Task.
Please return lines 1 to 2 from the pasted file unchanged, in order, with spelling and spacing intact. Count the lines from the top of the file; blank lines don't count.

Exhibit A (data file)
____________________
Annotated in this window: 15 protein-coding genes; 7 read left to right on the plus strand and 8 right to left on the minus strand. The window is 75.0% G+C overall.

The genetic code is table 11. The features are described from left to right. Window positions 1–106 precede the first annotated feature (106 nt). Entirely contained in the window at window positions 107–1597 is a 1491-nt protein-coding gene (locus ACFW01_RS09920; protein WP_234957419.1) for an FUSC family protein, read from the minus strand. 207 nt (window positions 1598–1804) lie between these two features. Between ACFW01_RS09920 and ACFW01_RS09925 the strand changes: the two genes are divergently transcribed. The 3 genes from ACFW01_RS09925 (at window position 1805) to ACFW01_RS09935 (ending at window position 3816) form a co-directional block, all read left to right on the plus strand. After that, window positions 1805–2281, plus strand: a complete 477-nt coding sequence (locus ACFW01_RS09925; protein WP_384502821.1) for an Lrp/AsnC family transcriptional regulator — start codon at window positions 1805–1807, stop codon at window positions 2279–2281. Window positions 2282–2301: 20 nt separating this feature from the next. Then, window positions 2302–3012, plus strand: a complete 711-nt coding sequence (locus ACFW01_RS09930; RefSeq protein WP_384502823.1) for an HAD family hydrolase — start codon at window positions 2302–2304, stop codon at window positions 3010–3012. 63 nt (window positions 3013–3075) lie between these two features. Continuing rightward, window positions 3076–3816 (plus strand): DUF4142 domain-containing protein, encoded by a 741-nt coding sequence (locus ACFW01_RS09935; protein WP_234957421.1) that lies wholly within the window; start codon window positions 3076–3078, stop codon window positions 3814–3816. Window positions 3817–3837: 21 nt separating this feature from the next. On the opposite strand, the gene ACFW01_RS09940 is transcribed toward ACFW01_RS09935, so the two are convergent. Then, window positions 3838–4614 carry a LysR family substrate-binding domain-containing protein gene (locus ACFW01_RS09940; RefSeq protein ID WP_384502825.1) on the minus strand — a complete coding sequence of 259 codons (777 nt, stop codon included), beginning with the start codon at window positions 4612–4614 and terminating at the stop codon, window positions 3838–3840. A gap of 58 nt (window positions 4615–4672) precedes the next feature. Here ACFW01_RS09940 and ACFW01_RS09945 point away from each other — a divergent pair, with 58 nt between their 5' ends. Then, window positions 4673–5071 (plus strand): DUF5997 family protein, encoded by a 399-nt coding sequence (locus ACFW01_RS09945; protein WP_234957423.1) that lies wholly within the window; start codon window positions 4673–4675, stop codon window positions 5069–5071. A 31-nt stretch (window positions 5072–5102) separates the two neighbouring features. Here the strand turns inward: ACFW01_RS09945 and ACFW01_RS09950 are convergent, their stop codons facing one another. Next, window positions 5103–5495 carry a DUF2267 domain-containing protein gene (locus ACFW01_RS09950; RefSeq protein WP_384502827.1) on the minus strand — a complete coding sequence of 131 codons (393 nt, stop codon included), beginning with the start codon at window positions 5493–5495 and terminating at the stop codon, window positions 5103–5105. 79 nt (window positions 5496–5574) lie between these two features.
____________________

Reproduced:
Annotated in this window: 15 protein-coding genes; 7 read left to right on the plus strand and 8 right to left on the minus strand. The window is 75.0% G+C overall.

The genetic code is table 11. The features are described from left to right. Window positions 1–106 precede the first annotated feature (106 nt). Entirely contained in the window at window positions 107–1597 is a 1491-nt protein-coding gene (locus ACFW01_RS09920; protein WP_234957419.1) for an FUSC family protein, read from the minus strand. 207 nt (window positions 1598–1804) lie between these two features. Between ACFW01_RS09920 and ACFW01_RS09925 the strand changes: the two genes are divergently transcribed. The 3 genes from ACFW01_RS09925 (at window position 1805) to ACFW01_RS09935 (ending at window position 3816) form a co-directional block, all read left to right on the plus strand. After that, window positions 1805–2281, plus strand: a complete 477-nt coding sequence (locus ACFW01_RS09925; protein WP_384502821.1) for an Lrp/AsnC family transcriptional regulator — start codon at window positions 1805–1807, stop codon at window positions 2279–2281. Window positions 2282–2301: 20 nt separating this feature from the next. Then, window positions 2302–3012, plus strand: a complete 711-nt coding sequence (locus ACFW01_RS09930; RefSeq protein WP_384502823.1) for an HAD family hydrolase — start codon at window positions 2302–2304, stop codon at window positions 3010–3012. 63 nt (window positions 3013–3075) lie between these two features. Continuing rightward, window positions 3076–3816 (plus strand): DUF4142 domain-containing protein, encoded by a 741-nt coding sequence (locus ACFW01_RS09935; protein WP_234957421.1) that lies wholly within the window; start codon window positions 3076–3078, stop codon window positions 3814–3816. Window positions 3817–3837: 21 nt separating this feature from the next. On the opposite strand, the gene ACFW01_RS09940 is transcribed toward ACFW01_RS09935, so the two are convergent. Then, window positions 3838–4614 carry a LysR family substrate-binding domain-containing protein gene (locus ACFW01_RS09940; RefSeq protein ID WP_384502825.1) on the minus strand — a complete coding sequence of 259 codons (777 nt, stop codon included), beginning with the start codon at window positions 4612–4614 and terminating at the stop codon, window positions 3838–3840. A gap of 58 nt (window positions 4615–4672) precedes the next feature. Here ACFW01_RS09940 and ACFW01_RS09945 point away from each other — a divergent pair, with 58 nt between their 5' ends. Then, window positions 4673–5071 (plus strand): DUF5997 family protein, encoded by a 399-nt coding sequence (locus ACFW01_RS09945; protein WP_234957423.1) that lies wholly within the window; start codon window positions 4673–4675, stop codon window positions 5069–5071. A 31-nt stretch (window positions 5072–5102) separates the two neighbouring features. Here the strand turns inward: ACFW01_RS09945 and ACFW01_RS09950 are convergent, their stop codons facing one another. Next, window positions 5103–5495 carry a DUF2267 domain-containing protein gene (locus ACFW01_RS09950; RefSeq protein WP_384502827.1) on the minus strand — a complete coding sequence of 131 codons (393 nt, stop codon included), beginning with the start codon at window positions 5493–5495 and terminating at the stop codon, window positions 5103–5105. 79 nt (window positions 5496–5574) lie between these two features.